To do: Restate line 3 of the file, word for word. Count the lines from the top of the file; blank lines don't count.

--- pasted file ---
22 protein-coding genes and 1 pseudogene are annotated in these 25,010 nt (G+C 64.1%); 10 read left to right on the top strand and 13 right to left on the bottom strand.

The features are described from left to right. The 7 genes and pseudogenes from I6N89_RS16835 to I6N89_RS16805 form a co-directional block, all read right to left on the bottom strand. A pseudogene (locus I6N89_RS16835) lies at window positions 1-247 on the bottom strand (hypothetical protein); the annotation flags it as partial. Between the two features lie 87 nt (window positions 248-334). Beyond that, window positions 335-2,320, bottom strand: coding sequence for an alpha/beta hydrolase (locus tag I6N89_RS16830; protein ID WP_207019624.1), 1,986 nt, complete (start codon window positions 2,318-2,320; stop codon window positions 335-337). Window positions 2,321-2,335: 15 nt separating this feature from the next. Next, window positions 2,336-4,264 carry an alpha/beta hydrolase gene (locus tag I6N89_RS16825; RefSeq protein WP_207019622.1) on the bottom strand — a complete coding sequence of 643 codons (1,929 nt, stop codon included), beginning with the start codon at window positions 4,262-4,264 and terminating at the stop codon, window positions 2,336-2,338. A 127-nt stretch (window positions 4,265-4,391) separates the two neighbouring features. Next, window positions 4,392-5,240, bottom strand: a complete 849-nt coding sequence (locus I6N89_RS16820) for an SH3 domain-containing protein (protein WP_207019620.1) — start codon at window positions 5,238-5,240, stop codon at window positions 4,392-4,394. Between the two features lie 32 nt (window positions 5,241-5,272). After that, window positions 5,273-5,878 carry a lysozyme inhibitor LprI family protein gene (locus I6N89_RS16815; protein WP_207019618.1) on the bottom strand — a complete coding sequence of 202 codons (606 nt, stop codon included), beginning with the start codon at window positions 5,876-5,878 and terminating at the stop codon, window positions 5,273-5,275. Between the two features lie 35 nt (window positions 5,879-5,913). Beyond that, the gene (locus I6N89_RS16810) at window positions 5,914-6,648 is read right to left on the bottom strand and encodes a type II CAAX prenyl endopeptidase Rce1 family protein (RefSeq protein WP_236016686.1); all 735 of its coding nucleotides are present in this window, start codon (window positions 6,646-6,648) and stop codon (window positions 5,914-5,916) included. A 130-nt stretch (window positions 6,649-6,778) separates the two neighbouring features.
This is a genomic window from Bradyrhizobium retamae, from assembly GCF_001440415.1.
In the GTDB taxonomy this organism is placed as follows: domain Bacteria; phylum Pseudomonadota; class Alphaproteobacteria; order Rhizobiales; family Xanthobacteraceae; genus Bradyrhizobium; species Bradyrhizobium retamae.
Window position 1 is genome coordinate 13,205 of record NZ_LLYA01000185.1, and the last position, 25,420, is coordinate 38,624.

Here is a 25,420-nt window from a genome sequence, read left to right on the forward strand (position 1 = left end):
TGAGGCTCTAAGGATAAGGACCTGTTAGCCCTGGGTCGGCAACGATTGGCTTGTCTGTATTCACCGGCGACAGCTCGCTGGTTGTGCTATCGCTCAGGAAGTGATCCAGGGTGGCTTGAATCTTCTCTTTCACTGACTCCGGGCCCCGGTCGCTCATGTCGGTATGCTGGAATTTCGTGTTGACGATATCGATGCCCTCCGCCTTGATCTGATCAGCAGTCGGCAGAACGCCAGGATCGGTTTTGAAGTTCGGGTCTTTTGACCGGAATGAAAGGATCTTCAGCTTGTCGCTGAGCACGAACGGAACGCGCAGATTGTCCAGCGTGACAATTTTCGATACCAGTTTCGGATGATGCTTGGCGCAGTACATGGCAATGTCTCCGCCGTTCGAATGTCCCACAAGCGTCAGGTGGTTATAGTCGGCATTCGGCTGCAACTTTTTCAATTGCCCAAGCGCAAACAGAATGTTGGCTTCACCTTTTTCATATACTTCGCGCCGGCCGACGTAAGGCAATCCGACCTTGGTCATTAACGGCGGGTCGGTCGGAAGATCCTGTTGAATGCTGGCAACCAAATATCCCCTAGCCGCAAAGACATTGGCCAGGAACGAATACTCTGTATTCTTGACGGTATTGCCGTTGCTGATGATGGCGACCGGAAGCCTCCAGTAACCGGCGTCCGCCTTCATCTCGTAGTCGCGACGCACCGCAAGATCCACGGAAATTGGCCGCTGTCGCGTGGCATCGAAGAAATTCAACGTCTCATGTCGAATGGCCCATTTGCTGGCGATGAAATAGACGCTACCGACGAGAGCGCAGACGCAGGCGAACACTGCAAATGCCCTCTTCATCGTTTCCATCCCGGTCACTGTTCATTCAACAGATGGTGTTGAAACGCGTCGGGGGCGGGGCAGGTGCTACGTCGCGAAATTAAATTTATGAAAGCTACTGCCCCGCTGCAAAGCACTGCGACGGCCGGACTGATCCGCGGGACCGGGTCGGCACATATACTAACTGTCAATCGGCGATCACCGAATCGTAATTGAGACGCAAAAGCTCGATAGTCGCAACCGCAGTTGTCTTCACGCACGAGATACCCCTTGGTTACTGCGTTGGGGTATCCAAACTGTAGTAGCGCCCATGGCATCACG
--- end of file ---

This is a genomic window from Bradyrhizobium retamae, from assembly GCF_001440415.1.